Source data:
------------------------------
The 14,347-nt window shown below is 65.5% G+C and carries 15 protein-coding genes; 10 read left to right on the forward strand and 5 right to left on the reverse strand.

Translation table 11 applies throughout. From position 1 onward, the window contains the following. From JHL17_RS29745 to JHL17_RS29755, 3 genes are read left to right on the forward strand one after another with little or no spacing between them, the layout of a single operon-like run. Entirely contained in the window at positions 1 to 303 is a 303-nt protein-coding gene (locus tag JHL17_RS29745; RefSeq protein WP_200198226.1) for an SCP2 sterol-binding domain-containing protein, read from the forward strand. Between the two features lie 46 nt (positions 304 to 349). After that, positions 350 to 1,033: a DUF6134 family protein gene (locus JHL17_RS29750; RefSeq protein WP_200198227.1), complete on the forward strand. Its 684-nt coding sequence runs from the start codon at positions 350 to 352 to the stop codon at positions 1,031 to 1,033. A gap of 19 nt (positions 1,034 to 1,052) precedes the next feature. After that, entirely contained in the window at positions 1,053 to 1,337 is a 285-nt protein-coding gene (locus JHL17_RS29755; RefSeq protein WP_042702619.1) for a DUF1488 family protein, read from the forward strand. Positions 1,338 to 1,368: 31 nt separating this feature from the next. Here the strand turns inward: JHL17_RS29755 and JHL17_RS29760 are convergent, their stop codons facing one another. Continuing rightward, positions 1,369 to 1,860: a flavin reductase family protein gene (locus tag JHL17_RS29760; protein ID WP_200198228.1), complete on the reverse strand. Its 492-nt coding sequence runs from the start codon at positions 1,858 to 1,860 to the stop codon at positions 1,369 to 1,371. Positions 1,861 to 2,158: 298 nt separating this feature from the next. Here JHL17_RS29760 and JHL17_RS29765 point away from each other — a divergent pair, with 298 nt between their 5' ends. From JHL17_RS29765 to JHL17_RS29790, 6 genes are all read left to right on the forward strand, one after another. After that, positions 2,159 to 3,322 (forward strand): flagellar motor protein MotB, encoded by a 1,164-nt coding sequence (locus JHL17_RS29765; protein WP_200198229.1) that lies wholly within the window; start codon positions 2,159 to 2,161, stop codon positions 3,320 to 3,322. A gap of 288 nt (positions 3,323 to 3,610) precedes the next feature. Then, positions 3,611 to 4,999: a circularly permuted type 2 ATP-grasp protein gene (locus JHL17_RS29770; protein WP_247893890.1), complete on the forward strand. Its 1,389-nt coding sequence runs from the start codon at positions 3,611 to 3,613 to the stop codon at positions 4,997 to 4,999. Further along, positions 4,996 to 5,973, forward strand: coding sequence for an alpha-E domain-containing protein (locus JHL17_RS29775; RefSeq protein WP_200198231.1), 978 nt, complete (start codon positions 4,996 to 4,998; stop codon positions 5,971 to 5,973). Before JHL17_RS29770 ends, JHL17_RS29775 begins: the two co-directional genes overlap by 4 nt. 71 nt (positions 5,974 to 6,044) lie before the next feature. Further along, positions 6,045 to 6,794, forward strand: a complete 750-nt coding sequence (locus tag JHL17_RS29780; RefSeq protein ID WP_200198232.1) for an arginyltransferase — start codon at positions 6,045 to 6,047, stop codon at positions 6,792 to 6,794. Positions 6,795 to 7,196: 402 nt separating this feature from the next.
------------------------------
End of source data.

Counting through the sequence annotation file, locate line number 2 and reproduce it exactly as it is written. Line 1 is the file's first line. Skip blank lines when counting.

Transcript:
Translation table 11 applies throughout. From position 1 onward, the window contains the following. From JHL17_RS29745 to JHL17_RS29755, 3 genes are read left to right on the forward strand one after another with little or no spacing between them, the layout of a single operon-like run. Entirely contained in the window at positions 1 to 303 is a 303-nt protein-coding gene (locus tag JHL17_RS29745; RefSeq protein WP_200198226.1) for an SCP2 sterol-binding domain-containing protein, read from the forward strand. Between the two features lie 46 nt (positions 304 to 349). After that, positions 350 to 1,033: a DUF6134 family protein gene (locus JHL17_RS29750; RefSeq protein WP_200198227.1), complete on the forward strand. Its 684-nt coding sequence runs from the start codon at positions 350 to 352 to the stop codon at positions 1,031 to 1,033. A gap of 19 nt (positions 1,034 to 1,052) precedes the next feature. After that, entirely contained in the window at positions 1,053 to 1,337 is a 285-nt protein-coding gene (locus JHL17_RS29755; RefSeq protein WP_042702619.1) for a DUF1488 family protein, read from the forward strand. Positions 1,338 to 1,368: 31 nt separating this feature from the next. Here the strand turns inward: JHL17_RS29755 and JHL17_RS29760 are convergent, their stop codons facing one another. Continuing rightward, positions 1,369 to 1,860: a flavin reductase family protein gene (locus tag JHL17_RS29760; protein ID WP_200198228.1), complete on the reverse strand. Its 492-nt coding sequence runs from the start codon at positions 1,858 to 1,860 to the stop codon at positions 1,369 to 1,371. Positions 1,861 to 2,158: 298 nt separating this feature from the next. Here JHL17_RS29760 and JHL17_RS29765 point away from each other — a divergent pair, with 298 nt between their 5' ends. From JHL17_RS29765 to JHL17_RS29790, 6 genes are all read left to right on the forward strand, one after another. After that, positions 2,159 to 3,322 (forward strand): flagellar motor protein MotB, encoded by a 1,164-nt coding sequence (locus JHL17_RS29765; protein WP_200198229.1) that lies wholly within the window; start codon positions 2,159 to 2,161, stop codon positions 3,320 to 3,322. A gap of 288 nt (positions 3,323 to 3,610) precedes the next feature. Then, positions 3,611 to 4,999: a circularly permuted type 2 ATP-grasp protein gene (locus JHL17_RS29770; protein WP_247893890.1), complete on the forward strand. Its 1,389-nt coding sequence runs from the start codon at positions 3,611 to 3,613 to the stop codon at positions 4,997 to 4,999. Further along, positions 4,996 to 5,973, forward strand: coding sequence for an alpha-E domain-containing protein (locus JHL17_RS29775; RefSeq protein WP_200198231.1), 978 nt, complete (start codon positions 4,996 to 4,998; stop codon positions 5,971 to 5,973). Before JHL17_RS29770 ends, JHL17_RS29775 begins: the two co-directional genes overlap by 4 nt. 71 nt (positions 5,974 to 6,044) lie before the next feature. Further along, positions 6,045 to 6,794, forward strand: a complete 750-nt coding sequence (locus tag JHL17_RS29780; RefSeq protein ID WP_200198232.1) for an arginyltransferase — start codon at positions 6,045 to 6,047, stop codon at positions 6,792 to 6,794. Positions 6,795 to 7,196: 402 nt separating this feature from the next.